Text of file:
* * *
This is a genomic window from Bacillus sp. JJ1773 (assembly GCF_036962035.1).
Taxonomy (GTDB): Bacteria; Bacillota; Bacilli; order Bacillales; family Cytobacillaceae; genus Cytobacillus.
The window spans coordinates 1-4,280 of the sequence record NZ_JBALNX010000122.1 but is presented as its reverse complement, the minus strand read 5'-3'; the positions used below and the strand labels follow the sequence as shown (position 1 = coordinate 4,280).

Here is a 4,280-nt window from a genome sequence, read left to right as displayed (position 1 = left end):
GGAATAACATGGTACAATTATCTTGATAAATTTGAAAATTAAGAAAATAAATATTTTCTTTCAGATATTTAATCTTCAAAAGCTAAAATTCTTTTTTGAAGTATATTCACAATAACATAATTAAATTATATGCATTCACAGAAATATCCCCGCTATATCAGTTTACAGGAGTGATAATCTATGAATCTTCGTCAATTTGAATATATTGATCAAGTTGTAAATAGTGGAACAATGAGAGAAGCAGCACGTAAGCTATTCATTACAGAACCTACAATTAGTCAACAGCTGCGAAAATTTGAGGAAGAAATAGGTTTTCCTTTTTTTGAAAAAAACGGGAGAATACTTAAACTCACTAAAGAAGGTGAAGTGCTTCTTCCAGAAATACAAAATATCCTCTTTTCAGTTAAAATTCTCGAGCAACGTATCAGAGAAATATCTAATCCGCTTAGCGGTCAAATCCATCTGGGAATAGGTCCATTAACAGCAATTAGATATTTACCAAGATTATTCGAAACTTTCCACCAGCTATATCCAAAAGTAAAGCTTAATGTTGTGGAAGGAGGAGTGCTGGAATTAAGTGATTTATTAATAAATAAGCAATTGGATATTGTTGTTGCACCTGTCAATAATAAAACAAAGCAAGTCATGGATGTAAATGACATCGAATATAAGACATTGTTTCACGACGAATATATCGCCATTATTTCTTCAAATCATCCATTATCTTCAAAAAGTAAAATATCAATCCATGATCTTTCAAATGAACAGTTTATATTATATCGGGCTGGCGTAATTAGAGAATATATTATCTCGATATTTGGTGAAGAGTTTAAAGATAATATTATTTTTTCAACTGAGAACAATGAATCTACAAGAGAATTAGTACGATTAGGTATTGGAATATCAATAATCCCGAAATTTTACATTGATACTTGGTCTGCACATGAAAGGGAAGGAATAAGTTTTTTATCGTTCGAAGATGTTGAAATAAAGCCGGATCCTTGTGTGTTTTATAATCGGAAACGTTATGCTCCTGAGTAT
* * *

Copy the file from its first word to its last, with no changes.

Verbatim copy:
This is a genomic window from Bacillus sp. JJ1773 (assembly GCF_036962035.1).
Taxonomy (GTDB): Bacteria; Bacillota; Bacilli; order Bacillales; family Cytobacillaceae; genus Cytobacillus.
The window spans coordinates 1-4,280 of the sequence record NZ_JBALNX010000122.1 but is presented as its reverse complement, the minus strand read 5'-3'; the positions used below and the strand labels follow the sequence as shown (position 1 = coordinate 4,280).

Here is a 4,280-nt window from a genome sequence, read left to right as displayed (position 1 = left end):
GGAATAACATGGTACAATTATCTTGATAAATTTGAAAATTAAGAAAATAAATATTTTCTTTCAGATATTTAATCTTCAAAAGCTAAAATTCTTTTTTGAAGTATATTCACAATAACATAATTAAATTATATGCATTCACAGAAATATCCCCGCTATATCAGTTTACAGGAGTGATAATCTATGAATCTTCGTCAATTTGAATATATTGATCAAGTTGTAAATAGTGGAACAATGAGAGAAGCAGCACGTAAGCTATTCATTACAGAACCTACAATTAGTCAACAGCTGCGAAAATTTGAGGAAGAAATAGGTTTTCCTTTTTTTGAAAAAAACGGGAGAATACTTAAACTCACTAAAGAAGGTGAAGTGCTTCTTCCAGAAATACAAAATATCCTCTTTTCAGTTAAAATTCTCGAGCAACGTATCAGAGAAATATCTAATCCGCTTAGCGGTCAAATCCATCTGGGAATAGGTCCATTAACAGCAATTAGATATTTACCAAGATTATTCGAAACTTTCCACCAGCTATATCCAAAAGTAAAGCTTAATGTTGTGGAAGGAGGAGTGCTGGAATTAAGTGATTTATTAATAAATAAGCAATTGGATATTGTTGTTGCACCTGTCAATAATAAAACAAAGCAAGTCATGGATGTAAATGACATCGAATATAAGACATTGTTTCACGACGAATATATCGCCATTATTTCTTCAAATCATCCATTATCTTCAAAAAGTAAAATATCAATCCATGATCTTTCAAATGAACAGTTTATATTATATCGGGCTGGCGTAATTAGAGAATATATTATCTCGATATTTGGTGAAGAGTTTAAAGATAATATTATTTTTTCAACTGAGAACAATGAATCTACAAGAGAATTAGTACGATTAGGTATTGGAATATCAATAATCCCGAAATTTTACATTGATACTTGGTCTGCACATGAAAGGGAAGGAATAAGTTTTTTATCGTTCGAAGATGTTGAAATAAAGCCGGATCCTTGTGTGTTTTATAATCGGAAACGTTATGCTCCTGAGTAT